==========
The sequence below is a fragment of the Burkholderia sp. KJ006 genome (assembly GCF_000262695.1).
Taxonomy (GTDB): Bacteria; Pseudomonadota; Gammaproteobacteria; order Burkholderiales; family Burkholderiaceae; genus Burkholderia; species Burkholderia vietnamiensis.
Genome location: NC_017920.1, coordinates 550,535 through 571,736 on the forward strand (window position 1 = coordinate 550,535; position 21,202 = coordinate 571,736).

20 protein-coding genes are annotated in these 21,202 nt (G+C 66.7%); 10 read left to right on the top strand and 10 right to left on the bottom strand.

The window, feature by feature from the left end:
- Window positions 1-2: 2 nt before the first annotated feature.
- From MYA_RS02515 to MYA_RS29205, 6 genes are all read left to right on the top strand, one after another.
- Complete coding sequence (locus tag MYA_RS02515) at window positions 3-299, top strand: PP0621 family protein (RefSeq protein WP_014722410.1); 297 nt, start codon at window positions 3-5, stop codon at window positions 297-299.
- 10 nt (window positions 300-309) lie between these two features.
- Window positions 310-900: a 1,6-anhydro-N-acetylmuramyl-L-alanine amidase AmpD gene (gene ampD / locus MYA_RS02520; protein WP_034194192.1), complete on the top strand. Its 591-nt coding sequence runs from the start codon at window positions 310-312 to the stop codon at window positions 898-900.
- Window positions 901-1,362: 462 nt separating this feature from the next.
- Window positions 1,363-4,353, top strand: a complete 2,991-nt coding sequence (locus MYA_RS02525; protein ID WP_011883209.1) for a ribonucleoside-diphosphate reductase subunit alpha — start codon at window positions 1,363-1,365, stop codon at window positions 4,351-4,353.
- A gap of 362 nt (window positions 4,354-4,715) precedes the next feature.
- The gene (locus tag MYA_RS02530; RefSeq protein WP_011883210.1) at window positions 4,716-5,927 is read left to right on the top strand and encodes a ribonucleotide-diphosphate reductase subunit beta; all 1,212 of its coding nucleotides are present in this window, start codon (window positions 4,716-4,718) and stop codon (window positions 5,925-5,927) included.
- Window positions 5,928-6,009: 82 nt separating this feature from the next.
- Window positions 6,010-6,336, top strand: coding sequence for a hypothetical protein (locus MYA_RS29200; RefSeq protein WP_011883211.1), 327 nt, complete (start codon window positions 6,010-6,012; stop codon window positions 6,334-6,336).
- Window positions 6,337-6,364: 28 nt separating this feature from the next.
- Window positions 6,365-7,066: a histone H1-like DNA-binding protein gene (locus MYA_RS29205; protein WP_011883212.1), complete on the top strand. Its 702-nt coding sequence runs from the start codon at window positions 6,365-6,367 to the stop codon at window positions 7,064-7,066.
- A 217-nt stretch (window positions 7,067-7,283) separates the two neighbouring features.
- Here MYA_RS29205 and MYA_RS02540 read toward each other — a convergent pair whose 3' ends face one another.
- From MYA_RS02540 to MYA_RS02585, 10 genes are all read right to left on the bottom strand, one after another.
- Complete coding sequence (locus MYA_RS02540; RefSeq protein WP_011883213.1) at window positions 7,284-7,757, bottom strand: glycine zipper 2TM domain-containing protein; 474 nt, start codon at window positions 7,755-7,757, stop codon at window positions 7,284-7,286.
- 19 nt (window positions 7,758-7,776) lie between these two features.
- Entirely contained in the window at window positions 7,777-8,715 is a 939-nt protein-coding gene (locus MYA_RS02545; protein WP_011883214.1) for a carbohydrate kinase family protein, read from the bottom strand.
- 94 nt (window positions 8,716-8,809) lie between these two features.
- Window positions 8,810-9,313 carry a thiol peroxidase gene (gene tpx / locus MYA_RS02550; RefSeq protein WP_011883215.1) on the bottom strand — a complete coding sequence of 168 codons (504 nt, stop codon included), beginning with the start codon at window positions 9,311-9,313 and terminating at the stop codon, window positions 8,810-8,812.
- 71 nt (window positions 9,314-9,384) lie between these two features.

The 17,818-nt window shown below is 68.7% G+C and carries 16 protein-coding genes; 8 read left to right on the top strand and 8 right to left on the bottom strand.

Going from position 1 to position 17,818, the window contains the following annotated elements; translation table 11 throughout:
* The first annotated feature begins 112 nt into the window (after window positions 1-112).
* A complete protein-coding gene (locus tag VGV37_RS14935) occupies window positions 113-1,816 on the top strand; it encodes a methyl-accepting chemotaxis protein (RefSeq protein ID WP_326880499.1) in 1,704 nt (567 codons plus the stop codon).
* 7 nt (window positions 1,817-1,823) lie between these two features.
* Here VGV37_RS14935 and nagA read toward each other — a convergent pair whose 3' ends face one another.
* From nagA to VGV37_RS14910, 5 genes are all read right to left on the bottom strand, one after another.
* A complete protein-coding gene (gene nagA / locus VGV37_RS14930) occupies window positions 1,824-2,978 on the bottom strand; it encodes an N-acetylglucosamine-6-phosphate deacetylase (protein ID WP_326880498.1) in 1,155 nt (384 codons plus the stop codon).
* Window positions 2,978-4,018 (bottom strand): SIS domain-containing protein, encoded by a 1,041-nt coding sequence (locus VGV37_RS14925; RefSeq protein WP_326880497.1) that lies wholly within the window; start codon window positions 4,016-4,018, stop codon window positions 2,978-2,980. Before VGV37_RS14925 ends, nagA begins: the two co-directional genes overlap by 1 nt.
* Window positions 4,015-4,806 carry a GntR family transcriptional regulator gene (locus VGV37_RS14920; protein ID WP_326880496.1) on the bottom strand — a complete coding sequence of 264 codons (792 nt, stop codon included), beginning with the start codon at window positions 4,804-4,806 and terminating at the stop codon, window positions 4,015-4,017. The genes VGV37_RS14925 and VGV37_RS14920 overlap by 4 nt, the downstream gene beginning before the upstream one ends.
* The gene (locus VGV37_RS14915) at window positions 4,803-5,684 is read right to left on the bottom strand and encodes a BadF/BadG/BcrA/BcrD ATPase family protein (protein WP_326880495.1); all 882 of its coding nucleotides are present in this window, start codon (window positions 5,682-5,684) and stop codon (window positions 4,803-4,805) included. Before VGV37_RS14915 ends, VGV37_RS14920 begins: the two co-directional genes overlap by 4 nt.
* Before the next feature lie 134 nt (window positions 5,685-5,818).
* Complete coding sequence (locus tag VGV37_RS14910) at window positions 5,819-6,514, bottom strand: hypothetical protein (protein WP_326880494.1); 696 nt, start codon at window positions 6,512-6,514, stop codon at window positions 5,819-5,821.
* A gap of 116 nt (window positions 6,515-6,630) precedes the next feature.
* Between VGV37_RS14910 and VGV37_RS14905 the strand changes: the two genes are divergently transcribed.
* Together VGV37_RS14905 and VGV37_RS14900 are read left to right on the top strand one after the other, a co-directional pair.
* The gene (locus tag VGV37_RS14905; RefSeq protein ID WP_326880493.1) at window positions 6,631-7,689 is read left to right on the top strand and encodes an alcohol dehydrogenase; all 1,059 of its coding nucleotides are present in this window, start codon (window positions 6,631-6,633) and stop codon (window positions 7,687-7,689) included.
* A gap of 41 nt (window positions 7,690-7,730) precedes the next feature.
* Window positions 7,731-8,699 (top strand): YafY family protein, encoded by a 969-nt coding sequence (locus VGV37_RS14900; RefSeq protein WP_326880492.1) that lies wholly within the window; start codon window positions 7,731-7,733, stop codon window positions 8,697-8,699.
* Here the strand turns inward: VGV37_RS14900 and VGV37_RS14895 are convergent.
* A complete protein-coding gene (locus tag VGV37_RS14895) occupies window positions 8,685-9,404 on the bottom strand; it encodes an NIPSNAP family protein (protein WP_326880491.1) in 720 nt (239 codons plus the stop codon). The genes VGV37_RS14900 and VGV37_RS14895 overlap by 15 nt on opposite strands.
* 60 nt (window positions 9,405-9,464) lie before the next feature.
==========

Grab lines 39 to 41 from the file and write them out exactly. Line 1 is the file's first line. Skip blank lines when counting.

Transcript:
* Before the next feature lie 134 nt (window positions 5,685-5,818).
* Complete coding sequence (locus tag VGV37_RS14910) at window positions 5,819-6,514, bottom strand: hypothetical protein (protein WP_326880494.1); 696 nt, start codon at window positions 6,512-6,514, stop codon at window positions 5,819-5,821.
* A gap of 116 nt (window positions 6,515-6,630) precedes the next feature.